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United Kingdom commits £20.5M to combat worldwide animal diseases

The programme aims to improve the health and well-being of animals, humans and the environment and, ultimately, enhance the lives of millions of people.

Thursday 13 November 2014 (3 years 9 months 2 days ago)
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Over the next five years the Zoonoses and Emerging Livestock Systems (ZELS) programme will fund 11 projects in developing countries in Africa, south Asia and south east Asia, bringing together expertise from the human and animal health sectors. In addition, £1.5M of funding will give 15 students from the UK and developing countries doctoral training in ZELS-related research.

The programme is funded by the Biotechnology and Biological Sciences Research Council (BBSRC), the Defence Science and Technology Laboratory (Dstl), the Department for International Development (DFID), the Economic and Social Sciences Research Council (ESRC), the Medical Research Council (MRC) and the Natural Environment Research Council (NERC).

By bringing together world-class scientists from various disciplines and from around the globe, the programme aims to improve the health and well-being of animals, humans and the environment and, ultimately, enhance the lives of millions of people.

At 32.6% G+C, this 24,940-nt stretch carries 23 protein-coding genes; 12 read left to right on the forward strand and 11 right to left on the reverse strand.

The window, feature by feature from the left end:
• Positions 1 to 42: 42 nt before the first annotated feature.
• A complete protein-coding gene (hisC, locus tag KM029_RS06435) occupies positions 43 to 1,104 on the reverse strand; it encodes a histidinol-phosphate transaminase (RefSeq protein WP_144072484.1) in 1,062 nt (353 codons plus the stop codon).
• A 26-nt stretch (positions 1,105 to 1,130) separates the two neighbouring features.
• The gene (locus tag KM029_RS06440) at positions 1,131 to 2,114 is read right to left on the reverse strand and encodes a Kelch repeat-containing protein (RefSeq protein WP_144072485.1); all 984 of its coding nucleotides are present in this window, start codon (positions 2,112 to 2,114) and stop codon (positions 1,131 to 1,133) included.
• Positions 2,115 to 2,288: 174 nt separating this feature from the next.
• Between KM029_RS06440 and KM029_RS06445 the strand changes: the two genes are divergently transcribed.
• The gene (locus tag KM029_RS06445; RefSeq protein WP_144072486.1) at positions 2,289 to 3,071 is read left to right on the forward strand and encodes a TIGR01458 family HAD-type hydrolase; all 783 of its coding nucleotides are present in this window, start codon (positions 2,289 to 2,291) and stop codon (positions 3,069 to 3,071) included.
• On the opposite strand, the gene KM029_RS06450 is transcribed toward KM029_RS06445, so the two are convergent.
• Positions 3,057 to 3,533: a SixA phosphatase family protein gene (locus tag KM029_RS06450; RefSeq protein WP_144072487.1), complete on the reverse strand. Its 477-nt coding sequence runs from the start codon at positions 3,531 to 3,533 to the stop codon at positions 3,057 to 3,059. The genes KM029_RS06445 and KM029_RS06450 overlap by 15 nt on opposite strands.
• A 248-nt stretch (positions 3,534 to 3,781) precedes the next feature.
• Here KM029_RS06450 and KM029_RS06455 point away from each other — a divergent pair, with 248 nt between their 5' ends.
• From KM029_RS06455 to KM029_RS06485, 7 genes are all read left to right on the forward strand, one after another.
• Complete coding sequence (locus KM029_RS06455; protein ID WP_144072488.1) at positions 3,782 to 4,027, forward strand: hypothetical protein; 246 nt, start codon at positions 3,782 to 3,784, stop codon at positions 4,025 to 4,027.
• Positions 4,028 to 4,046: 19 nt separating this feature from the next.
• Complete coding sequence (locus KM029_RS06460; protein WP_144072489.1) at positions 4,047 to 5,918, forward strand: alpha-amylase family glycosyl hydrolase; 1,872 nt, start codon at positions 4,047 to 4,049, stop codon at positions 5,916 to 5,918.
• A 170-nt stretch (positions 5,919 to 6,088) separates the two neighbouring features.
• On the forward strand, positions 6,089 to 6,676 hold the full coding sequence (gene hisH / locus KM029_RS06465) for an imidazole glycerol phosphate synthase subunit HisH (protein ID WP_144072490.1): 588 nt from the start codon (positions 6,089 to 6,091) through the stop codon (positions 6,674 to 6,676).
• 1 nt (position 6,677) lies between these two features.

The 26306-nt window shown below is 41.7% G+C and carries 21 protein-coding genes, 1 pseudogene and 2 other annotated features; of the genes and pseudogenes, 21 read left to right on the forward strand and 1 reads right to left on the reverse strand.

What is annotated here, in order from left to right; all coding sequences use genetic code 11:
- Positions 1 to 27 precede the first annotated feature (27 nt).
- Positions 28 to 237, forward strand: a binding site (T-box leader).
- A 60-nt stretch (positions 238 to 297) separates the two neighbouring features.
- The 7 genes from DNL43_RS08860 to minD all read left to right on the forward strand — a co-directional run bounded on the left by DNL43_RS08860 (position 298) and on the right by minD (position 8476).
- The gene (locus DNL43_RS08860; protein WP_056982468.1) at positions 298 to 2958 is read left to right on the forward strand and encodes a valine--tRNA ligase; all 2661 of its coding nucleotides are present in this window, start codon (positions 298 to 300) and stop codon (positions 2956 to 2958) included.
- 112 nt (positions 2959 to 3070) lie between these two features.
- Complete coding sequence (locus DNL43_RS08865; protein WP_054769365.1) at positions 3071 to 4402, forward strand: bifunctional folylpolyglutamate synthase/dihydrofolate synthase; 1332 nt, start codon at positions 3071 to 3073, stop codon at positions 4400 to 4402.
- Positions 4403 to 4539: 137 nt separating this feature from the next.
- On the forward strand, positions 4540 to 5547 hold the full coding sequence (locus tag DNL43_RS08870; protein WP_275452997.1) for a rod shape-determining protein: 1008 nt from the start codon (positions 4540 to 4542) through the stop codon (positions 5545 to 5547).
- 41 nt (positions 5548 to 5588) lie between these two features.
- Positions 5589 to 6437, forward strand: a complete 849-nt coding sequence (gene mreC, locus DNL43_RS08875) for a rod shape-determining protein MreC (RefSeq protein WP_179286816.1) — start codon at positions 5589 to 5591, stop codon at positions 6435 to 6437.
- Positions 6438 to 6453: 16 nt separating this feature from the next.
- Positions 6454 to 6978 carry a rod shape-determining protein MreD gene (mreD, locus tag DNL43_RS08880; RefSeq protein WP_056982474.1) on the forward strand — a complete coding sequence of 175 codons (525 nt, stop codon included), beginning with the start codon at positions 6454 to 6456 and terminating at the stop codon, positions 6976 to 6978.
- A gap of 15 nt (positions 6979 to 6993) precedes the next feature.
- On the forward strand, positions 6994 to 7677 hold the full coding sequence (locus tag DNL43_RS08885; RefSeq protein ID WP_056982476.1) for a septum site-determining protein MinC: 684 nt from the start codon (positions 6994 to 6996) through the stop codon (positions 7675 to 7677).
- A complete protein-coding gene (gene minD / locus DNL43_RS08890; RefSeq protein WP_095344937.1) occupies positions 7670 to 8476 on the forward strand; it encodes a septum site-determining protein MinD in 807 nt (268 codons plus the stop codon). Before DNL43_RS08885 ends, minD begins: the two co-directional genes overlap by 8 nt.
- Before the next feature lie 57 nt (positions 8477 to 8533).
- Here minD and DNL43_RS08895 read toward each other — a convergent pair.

The funded ZELS projects are:

  • Looking at factors affecting transmission of zoonotic pathogens from livestock to people.
  • Zoonoses in Livestock in Kenya (ZooLINK).
  • Establishing a strategy to control brucellosis in dairy herds of West and Central Africa.
  • Developing the evidence base to control brucellosis in sub-Saharan Africa.
  • Combating bird flu by developing new diagnostic tools and vaccines.
  • An integrated approach for surveillance and control of zoonoses in emerging livestock systems.
  • Controlling and monitoring emerging zoonoses in the poultry farming and trading system in Bangladesh.
  • Tackling Human African Trypanosomiasis on the edge of wilderness areas.
  • Epidemiology and evolution of zoonotic schistosomiasis in a changing world.
  • Controlling Bovine Tuberculosis in Ethiopia.
  • Food safety hazards in emerging livestock meat pathways (HAZEL).

Monday November 10, 2014/ BBSRC/ United Kingdom.
http://www.bbsrc.ac.uk/

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